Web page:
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In February of 2015, two French scientists posted a video on YouTube in which they whip the liquid from canned chickpeas into a foam, and made chocolate mouse.

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An American engineer named Goose Wohlt was inspired by their video and discovered the liquid could be used in place of eggs to create a vegan meringue, reports The New York Times. Wohlt posted his findings in a Facebook group and with the help of an excited vegan community, coined the liquid aquafaba, a combination of the Latin words for “water” and “beans.” The trend took off from there big time.

Nutrition info is limited

Because aquafaba is so new, its nutrition analysis isn’t readily available. The analysis found that a chickpea derived aquafaba contains about 3 to 5 calories per tablespoon, but is not a significant source of carbs, protein, fat, vitamins, or minerals. Further research may reveal antioxidants, B vitamins, or other beneficial compounds that weren’t included in the initial analysis. But for now, the biggest benefits of aquafaba are that it’s plant based, naturally gluten free, low in calories, and can mimic the consistency of ingredients like eggs and dairy for those who choose or need to avoid them.

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You’ll probably need a sturdy mixer

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Most of the videos and recipes online use a KitchenAid mixer with a balloon whisk. A hand mixer is another option, although it will generally take longer, and you likely won’t achieve the same consistency as a stand mixer. While blenders typically won’t work because the speed of the blades destroys the foam, some online posts claim to have made aquafaba by vigorously shaking the liquid in a sealed jar.

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Simple ways to use it

Earlier this year I had the pleasure of watching a chef from the Culinary Institute of America at Greystone create a simple yet delicious chocolate mousse, starring aquafaba and melted dark chocolate.wholesale jerseys from china Another easy option is “ice cream” typically made with aquafaba, frozen fruit, and honey. But you’ll find dozens upon dozens of recipes online. I recommend using these three rules of thumb: 1) Look for pulses that don’t contain added salt, especially if you’re using a larger amount of liquid. 2) Keep added sugar to a minimum, and use natural or less processed options. 3) Choose recipes packed with superfood ingredients, including fruit, fresh herbs and spices, dark chocolate, nuts, and seeds.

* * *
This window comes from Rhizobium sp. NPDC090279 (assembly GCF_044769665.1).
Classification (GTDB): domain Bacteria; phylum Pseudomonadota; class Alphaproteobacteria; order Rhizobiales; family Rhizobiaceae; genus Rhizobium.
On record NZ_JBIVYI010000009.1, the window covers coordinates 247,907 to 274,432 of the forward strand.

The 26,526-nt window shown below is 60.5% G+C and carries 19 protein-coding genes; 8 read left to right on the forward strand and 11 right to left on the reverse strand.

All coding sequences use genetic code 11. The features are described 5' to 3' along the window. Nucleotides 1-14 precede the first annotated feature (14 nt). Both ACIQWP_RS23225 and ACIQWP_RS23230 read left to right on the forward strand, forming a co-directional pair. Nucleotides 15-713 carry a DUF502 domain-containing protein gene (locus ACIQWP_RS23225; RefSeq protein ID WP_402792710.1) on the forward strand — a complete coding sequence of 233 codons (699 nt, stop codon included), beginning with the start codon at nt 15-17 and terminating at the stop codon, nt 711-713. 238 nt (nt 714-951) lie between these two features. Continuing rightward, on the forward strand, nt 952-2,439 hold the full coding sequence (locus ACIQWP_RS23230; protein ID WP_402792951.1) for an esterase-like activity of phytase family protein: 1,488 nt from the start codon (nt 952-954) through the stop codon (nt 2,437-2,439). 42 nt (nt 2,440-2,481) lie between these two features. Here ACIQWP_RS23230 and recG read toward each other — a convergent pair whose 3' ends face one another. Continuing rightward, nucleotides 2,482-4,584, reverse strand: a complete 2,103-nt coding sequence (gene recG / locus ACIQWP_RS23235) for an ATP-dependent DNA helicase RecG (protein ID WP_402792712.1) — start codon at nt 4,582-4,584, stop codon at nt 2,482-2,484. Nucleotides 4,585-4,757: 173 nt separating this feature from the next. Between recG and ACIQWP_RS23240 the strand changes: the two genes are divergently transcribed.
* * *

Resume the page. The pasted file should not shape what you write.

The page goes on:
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RELATED: 3 Hearty Vegan Recipes Even Meat Eaters Will Love

The process of making aquafaba is pretty cool, so if you haven’t tried it yet, give it a go, have fun, and keep it healthy. (And if you’re looking for nutritious recipes to use up the chickpeas and beans, check out my recipes featuring pulses.)

Cynthia Sass is a nutritionist and registered dietitian with master’s degrees in both nutrition science and public health.

The town where 100 young people have tried to kill themselves

When Justin Trudeau came to power in Canada, he promised to repair the country’s relationship with its Aboriginal people, after centuries of discrimination. A disproportionate number of indigenous women have gone missing or been murdered in recent decades, and suicide attempts have risen dramatically in some communities, writes Stephen Sackur.